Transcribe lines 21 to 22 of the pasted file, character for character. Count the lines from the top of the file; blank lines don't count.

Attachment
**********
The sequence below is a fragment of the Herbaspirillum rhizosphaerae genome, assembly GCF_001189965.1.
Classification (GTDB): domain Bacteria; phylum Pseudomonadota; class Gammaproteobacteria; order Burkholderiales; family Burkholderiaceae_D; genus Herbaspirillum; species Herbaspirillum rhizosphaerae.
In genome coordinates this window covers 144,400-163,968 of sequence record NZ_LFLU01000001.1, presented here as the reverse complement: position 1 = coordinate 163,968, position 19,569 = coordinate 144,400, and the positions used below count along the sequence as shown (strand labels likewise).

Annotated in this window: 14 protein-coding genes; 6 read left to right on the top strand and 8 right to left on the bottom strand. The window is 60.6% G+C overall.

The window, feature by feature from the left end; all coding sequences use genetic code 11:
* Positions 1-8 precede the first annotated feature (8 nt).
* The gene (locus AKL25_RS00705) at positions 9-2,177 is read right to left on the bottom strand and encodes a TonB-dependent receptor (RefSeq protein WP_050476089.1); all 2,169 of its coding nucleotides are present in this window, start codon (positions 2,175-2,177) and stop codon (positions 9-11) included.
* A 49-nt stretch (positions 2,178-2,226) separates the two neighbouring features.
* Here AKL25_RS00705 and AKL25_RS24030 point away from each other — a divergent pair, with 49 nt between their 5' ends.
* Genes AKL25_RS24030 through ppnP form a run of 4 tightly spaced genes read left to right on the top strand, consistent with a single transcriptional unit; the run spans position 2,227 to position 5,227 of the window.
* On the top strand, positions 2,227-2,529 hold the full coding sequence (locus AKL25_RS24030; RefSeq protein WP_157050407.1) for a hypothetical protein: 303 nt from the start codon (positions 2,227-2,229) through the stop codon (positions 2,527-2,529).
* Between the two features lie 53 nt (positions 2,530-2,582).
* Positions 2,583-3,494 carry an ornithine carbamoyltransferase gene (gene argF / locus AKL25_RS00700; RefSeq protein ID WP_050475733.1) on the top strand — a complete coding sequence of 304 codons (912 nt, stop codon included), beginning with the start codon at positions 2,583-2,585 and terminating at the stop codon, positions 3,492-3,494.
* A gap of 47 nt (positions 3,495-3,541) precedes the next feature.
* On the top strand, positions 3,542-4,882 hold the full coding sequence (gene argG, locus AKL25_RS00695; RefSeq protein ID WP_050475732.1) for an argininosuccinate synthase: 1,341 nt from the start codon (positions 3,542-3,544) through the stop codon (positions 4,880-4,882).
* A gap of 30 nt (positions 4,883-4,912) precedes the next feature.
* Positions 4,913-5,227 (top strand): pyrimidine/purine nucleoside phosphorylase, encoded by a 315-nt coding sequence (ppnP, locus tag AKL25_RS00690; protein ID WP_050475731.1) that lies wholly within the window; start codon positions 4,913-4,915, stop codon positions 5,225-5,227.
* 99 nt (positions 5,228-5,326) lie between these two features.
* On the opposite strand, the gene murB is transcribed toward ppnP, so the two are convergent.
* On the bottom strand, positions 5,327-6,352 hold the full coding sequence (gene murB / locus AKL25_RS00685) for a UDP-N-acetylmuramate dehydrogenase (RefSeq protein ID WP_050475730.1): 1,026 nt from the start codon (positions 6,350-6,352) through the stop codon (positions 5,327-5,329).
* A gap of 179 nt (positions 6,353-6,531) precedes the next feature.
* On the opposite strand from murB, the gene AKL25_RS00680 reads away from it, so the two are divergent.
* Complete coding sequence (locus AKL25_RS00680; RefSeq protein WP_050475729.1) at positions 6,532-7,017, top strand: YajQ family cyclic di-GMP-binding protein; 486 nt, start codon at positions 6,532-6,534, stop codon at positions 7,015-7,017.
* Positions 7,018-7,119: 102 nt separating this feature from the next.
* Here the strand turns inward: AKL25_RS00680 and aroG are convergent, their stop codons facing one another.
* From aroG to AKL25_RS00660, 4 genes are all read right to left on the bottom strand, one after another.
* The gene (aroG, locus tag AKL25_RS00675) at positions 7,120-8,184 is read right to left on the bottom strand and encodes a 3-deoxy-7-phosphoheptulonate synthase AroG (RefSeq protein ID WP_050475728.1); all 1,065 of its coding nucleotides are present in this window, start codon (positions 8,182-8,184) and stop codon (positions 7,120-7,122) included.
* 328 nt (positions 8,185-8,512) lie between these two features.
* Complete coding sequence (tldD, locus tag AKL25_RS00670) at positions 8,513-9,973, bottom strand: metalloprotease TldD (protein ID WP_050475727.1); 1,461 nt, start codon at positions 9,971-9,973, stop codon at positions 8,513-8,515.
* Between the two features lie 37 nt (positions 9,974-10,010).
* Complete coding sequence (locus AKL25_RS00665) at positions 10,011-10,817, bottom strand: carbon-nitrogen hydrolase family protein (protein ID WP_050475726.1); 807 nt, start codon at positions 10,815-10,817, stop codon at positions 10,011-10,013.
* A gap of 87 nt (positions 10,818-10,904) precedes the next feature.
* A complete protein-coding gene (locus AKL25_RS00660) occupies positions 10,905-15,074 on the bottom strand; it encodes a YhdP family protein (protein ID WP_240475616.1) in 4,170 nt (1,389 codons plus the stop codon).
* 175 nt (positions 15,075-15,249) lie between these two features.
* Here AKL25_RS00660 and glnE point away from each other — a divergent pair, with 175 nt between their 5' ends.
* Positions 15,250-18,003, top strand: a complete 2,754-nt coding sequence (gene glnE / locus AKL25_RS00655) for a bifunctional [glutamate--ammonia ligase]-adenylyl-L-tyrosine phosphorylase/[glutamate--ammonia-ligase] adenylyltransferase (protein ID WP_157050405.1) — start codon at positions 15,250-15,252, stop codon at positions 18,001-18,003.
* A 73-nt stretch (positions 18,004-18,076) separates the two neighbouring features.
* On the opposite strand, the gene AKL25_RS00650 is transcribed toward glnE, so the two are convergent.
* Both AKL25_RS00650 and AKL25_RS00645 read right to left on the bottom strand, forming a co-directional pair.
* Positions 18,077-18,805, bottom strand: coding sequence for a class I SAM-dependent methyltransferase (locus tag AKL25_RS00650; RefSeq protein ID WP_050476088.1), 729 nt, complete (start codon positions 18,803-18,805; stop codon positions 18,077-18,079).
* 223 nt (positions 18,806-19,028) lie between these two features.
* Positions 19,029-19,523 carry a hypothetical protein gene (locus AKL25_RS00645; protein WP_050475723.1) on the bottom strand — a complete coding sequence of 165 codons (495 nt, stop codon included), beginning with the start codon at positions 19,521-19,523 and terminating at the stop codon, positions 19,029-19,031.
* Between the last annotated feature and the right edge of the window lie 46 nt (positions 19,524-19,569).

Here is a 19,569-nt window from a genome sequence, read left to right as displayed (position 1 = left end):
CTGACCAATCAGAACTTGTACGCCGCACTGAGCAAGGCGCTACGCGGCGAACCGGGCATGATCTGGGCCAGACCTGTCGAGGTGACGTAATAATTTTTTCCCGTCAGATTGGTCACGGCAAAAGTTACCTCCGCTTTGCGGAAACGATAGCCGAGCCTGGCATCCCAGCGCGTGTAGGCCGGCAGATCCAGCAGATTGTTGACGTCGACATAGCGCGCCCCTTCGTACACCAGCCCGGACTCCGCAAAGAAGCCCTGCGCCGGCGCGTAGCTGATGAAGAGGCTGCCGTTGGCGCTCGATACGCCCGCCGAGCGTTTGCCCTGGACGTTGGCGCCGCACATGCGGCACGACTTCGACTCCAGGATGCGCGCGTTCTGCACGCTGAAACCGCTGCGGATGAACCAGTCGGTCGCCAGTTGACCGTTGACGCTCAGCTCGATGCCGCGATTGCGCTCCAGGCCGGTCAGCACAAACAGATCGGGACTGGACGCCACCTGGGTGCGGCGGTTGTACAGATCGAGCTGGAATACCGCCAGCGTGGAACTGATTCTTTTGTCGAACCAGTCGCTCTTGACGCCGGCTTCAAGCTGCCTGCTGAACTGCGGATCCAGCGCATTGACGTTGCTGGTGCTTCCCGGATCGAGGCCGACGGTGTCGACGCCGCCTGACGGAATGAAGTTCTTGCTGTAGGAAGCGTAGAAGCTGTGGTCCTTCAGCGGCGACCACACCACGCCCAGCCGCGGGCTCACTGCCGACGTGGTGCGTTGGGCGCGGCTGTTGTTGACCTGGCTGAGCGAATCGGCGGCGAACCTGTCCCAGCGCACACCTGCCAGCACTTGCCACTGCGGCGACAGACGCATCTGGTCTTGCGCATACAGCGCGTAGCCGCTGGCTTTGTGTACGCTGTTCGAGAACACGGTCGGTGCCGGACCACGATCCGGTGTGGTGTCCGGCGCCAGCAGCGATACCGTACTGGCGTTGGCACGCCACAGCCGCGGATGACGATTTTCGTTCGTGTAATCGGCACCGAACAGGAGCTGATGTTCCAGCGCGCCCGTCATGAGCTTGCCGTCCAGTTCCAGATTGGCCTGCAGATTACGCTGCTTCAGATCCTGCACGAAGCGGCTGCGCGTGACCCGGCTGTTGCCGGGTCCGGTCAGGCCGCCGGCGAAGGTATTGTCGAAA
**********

* A gap of 179 nt (positions 6,353-6,531) precedes the next feature.
* On the opposite strand from murB, the gene AKL25_RS00680 reads away from it, so the two are divergent.